Smartphone obsession is putting relationships at risk

MORE Australians are ignoring their partners in favour of their smartphones in a trend experts warned could cause fights and even break up relationships.

The behaviour, which has been dubbed "pphubbing" or partner phone snubbing, already affects almost half of all relationships and causes conflict for one in every five couples, according to a recently published study.

Couples therapist Melissa Ferrari said the damaging habit had spiked in Australia "particularly over the last six months".

"It is happening more and people are turning away from being in relationships and living more through their phones," Ms Ferrari said.

"You potentially could lose your partner over this - it's something to be aware of.

"If your partner is not feeling that engagement and response from you, it could deeply affect the relationship."

The Baylor University study, which surveyed more than 450 people, found snubbing your partner to look at your phone created conflict in 22 per cent of relationships, and more than 46 per cent reported being "pphubbed" by their partner.

The bad behaviour included glancing at your smartphone while talking to your partner, checking your phone during lulls in conversation, and placing your smartphone where you could see it during time together.

Authors Dr James Roberts and Dr Meredith David said the study showed smartphones may "ironically impede rather than cultivate" communication in relationships and users should put their phones down while talking to loved ones.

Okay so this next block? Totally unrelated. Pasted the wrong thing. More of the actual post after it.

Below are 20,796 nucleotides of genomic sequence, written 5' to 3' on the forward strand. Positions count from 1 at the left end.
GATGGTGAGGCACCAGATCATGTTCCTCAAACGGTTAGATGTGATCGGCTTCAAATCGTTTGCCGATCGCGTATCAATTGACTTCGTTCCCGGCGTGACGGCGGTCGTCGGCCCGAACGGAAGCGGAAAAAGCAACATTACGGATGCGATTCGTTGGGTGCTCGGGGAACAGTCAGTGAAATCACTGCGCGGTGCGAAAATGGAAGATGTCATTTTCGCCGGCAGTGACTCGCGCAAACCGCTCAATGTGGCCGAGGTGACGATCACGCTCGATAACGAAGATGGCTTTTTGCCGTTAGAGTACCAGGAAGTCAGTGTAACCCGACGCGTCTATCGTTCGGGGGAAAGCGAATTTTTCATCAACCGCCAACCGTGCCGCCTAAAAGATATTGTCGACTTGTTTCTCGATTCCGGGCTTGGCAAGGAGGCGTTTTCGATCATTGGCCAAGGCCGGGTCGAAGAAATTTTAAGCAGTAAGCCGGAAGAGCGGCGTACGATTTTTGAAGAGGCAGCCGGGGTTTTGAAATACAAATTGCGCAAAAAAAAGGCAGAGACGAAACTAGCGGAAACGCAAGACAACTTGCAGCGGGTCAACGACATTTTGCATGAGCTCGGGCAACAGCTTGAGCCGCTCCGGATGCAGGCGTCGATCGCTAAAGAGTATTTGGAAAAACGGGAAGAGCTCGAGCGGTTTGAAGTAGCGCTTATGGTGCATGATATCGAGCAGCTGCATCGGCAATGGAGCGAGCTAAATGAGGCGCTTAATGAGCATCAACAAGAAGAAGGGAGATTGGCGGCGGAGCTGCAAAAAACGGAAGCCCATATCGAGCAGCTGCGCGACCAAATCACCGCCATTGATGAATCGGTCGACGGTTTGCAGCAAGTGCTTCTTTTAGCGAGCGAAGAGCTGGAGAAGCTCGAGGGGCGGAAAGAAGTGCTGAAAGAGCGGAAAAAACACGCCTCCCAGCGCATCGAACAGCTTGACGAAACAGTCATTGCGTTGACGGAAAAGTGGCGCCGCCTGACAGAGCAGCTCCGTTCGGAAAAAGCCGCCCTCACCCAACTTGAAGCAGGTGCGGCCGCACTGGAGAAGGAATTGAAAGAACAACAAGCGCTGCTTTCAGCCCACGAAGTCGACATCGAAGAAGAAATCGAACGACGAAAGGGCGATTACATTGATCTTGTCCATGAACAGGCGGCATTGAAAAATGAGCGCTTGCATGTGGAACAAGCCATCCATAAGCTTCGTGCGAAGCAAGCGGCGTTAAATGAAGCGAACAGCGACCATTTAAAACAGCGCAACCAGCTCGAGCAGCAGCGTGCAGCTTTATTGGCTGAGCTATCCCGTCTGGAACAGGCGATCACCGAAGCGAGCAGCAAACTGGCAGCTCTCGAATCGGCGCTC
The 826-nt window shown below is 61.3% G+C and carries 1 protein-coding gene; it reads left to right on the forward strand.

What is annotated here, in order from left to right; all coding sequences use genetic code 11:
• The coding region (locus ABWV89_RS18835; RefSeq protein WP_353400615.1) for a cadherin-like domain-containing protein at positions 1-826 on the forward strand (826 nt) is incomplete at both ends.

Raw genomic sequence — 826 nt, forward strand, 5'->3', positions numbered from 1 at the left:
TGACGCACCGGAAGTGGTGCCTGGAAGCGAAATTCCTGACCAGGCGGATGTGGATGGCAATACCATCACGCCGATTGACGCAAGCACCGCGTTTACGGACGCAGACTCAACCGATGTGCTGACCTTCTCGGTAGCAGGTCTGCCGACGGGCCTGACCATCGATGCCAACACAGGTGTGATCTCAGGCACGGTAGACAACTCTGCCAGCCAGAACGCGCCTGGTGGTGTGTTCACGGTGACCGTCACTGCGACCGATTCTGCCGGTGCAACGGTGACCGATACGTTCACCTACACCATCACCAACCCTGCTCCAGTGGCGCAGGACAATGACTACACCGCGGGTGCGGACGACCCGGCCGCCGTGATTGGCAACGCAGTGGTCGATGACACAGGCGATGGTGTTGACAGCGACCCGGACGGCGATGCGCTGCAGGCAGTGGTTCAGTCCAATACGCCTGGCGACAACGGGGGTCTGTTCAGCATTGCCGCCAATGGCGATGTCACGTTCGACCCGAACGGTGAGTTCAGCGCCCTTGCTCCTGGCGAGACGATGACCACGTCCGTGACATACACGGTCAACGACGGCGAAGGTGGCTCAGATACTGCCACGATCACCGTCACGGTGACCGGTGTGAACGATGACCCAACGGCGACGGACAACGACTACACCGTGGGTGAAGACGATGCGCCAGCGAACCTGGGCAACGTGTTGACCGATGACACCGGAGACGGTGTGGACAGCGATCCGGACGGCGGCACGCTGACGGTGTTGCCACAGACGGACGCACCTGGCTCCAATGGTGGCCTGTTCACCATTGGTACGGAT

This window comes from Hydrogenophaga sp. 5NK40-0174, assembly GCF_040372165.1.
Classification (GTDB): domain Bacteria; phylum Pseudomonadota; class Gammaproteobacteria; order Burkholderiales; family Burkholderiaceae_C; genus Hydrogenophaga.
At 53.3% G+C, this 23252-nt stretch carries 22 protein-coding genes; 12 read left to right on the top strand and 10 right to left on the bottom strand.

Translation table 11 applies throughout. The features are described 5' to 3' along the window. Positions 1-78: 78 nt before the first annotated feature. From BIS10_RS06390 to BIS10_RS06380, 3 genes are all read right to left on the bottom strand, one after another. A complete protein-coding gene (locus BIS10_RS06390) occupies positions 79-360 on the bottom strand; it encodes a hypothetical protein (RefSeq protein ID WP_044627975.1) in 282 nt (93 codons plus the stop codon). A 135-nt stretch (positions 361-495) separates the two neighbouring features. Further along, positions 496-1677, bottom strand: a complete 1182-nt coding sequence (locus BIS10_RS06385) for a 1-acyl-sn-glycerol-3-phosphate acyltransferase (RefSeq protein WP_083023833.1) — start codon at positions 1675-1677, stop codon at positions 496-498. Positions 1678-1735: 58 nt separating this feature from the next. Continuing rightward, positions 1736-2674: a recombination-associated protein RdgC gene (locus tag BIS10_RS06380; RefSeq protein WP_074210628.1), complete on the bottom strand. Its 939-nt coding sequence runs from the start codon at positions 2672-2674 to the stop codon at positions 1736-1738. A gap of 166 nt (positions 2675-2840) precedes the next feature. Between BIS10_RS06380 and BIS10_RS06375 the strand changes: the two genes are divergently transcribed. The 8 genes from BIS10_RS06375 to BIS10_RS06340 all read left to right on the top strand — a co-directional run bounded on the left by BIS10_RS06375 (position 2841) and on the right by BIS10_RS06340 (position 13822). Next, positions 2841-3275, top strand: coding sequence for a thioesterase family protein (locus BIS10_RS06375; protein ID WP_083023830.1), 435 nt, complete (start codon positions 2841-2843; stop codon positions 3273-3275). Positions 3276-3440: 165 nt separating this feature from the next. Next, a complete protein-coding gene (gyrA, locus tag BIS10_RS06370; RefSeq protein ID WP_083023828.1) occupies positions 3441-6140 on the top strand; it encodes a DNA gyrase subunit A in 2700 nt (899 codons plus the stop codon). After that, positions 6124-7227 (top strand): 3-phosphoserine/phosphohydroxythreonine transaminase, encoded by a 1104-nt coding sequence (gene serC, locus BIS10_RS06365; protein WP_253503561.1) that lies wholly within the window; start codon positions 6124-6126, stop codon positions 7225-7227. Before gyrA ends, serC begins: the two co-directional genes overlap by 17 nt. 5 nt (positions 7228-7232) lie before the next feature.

"Developing the self-control to put away your (smartphone) in favour of meaningful, distraction-free interactions with your romantic partner will yield benefits that far outweigh that one missed call, unread email, or unchecked listing," the study found.

Another study published by Yalova University this month found pphubbing was a particular issue in long-term partnerships, where it led to greater relationship dissatisfaction.

Social researcher Mark McCrindle said the research proved smartphone users were still working out how to balance technology use with their relationships.

"It's been less than a decade that we've had these devices and the etiquette and relationship rules are still forming," he said.

"What should happen even when we're having a family meal has not been worked out yet. Some people will be people second and put technology first."

Ms Ferrari said she advised couples to hide their smartphones on date nights, and spend more time "gazing at one another ... even if your relationship is decades old".

"If it's planned time with your partner, put the phone away," she said.


  • Looking at your smartphone while talking to your partner
  • Checking your smartphone during lulls in conversation
  • Keeping your smartphone in your hand while with your partner
  • Placing a smartphone in view while spending time with your partner
  • Pulling out a smartphone when it pings during a conversation

Topics:  editors picks relationships research smartphone

News Corp Australia

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